WizKids has just released a range of WarLock Tiles Accessory packs, a new wave of pre-painted 3D scatter terrain and miniature sets for various locations. With packs for Taverns to Tourture Chambers released, this review focuses on two of the new sets; Marketplace and Merchants. From a trader with their market stand through to bandits ready to rob the stalls, these sets aim to bring these locations to life – as part of the WizKids 4D settings line. However, are these sets every DMs dream or will the pieces be left in the box? Let’s find out!
WarLock Tiles: Accessory – Marketplace
Marketplace is the first WarLock Tiles Accessory set to fully focus on an outdoor location, though WizKids’ 4D settings range has featured locations such as encampments previously. Going hand in hand with the Town Square WarLock Tiles set that has just been released, the marketplace pack aims to bring the location of… you guessed it… a market to life. The draw of a market is the goods on offer and this is centralised around keys items of the set. The large market stall with a white and blue canopy is sure to catch eyes. It’s tall enough that either of the male or female merchant miniatures can stand beneath it, with a goods table, baskets and crates of produce out in front. The stall roof could have sloped in the opposite direction to allow things inside the stand to be more easily visible, but this is only a minor issue.
A range of small tiles are included for the various wicker baskets and crates. Coming in different sizes for the different boxes, these slot into the top of the crates to appear like they are full to the brim of parsnips, apples, quinces or more. These tiles look a little odd out on their own, when placed onto a shelf, for example, and not in the crate. These could have been painted around the edge to almost be in a punnet, that then sits in the crates. Still, they are a nice additional flair to add to the crates and baskets, when lifting off the lids.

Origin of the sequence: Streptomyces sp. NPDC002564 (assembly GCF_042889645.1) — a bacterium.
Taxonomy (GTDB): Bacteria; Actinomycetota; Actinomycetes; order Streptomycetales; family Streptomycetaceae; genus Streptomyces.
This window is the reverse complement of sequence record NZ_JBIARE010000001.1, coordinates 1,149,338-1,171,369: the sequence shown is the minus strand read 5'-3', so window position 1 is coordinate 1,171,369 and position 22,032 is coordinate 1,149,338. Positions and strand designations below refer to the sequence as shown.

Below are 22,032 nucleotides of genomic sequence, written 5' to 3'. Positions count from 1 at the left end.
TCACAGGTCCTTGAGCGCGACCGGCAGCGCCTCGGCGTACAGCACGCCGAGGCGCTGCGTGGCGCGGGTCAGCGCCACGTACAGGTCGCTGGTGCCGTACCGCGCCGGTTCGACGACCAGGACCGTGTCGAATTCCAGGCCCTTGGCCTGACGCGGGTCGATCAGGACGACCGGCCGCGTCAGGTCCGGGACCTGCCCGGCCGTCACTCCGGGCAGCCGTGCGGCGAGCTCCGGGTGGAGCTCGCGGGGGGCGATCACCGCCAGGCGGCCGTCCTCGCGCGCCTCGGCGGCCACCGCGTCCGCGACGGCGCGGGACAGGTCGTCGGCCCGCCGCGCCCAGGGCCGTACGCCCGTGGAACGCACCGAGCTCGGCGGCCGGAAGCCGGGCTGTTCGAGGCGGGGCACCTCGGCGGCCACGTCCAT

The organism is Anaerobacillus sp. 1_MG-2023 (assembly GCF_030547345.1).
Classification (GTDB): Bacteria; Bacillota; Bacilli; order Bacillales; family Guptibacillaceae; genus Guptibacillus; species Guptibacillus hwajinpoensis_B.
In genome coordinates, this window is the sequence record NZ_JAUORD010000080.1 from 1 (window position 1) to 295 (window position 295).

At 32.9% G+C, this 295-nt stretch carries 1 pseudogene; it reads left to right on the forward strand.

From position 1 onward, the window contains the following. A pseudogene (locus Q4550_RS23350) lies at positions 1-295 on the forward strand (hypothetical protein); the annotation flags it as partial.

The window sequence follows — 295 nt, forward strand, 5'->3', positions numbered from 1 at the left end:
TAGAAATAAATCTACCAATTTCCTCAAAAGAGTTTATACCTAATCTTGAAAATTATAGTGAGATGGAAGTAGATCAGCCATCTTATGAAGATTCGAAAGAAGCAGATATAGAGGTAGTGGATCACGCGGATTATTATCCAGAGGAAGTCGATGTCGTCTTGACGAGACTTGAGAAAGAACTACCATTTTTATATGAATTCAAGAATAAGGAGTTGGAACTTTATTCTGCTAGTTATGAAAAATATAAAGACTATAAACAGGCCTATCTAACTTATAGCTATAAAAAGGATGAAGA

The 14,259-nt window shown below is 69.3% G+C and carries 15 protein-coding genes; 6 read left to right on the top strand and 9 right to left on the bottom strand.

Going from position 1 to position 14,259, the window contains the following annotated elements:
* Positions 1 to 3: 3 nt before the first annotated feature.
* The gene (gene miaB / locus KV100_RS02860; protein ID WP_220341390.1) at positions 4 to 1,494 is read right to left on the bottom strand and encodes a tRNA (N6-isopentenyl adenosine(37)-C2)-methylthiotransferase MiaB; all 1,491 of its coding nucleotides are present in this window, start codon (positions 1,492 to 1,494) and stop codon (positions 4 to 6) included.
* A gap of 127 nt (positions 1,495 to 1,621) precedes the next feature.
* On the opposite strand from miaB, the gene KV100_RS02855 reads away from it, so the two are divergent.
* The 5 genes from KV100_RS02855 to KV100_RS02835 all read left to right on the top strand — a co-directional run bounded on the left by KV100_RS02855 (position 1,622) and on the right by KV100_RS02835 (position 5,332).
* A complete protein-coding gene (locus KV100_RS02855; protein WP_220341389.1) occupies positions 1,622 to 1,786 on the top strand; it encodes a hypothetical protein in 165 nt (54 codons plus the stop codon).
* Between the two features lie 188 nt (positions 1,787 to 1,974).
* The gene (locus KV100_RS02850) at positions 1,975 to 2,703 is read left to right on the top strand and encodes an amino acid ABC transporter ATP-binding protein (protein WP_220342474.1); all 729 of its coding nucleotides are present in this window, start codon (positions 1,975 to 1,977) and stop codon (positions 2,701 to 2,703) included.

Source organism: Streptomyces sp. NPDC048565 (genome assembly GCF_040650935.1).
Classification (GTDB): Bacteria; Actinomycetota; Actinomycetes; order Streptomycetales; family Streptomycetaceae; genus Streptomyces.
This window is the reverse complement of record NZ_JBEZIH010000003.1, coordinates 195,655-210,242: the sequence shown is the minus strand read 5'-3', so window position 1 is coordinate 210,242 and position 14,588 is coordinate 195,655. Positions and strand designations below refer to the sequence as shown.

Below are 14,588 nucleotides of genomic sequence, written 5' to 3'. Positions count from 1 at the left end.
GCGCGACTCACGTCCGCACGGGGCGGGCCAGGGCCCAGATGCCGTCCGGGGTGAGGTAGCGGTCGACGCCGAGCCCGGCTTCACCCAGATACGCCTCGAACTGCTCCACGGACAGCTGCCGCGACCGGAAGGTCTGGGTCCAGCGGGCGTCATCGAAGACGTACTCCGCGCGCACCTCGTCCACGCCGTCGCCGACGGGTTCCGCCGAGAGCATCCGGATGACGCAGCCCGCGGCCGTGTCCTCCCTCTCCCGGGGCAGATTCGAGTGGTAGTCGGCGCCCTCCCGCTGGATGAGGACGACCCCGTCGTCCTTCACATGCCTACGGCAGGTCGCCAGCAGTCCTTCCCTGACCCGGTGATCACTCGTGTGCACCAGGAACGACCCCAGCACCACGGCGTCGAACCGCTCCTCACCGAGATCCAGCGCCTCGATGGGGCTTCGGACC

To bring the goods to the market there is a cart included. Note that the cart wheels don’t work, though this adds stability and means the cart won’t roll off when placed down. Players can fit a couple of the crates into the cart to create a scene. This could easily be something players come across on a route outside of town, not just at a market. Instantly, a story is possible of having to help a merchant get their wares to the market, defending the merchant along the way.
Despite the name, not everything in the set is dedicated to making a market, moreso making the town square where a market might be located more lifelike. A fountain, well, bounty board and town center bell are all included, to add some flair to the setting. The latter two can also be used to give adventurers a quest. Message boards can have wanted posters, cryptic messages asking for help or just provide context of a town to a party. Unfortunately, the bounty board has blank pages, which make it look a little incomplete, and the grass at the bottom of the base looks more like a green blob than foliage. The town bell, which could be rung to signify an attack of sorts, comes on a clear base allowing terrain below to be seen. This only raises the question why the message board didn’t get the same treatment, to avoid the “grass”.
In an odd change of direction, an executioner with stocks, gallows and a guillotine is included in the marketplace set. As nice as these items are, they seem somewhat out of place in the set, and may stop some gamers purchasing multiple sets – as how many guillotines does one town need? This being said, these are some great items to add texture to a location. The gallows is the stand out piece from the three, with the trapdoor on the gallows actually functional but not by the visible lever. A small switch is located on the back of the piece. The trapdoor doesn’t quite sit flat, though the fact you can set the scene up ready for the gallows to be used or with the trapdoor dropped allows some additional creative freedom for DMs. A small and useful detail is that the stairs for gallows are not attached, so they could be useful elsewhere. For instance, if you don’t own the Stairs & Ladders set then this could loosely substitute for a set of stairs in a tavern.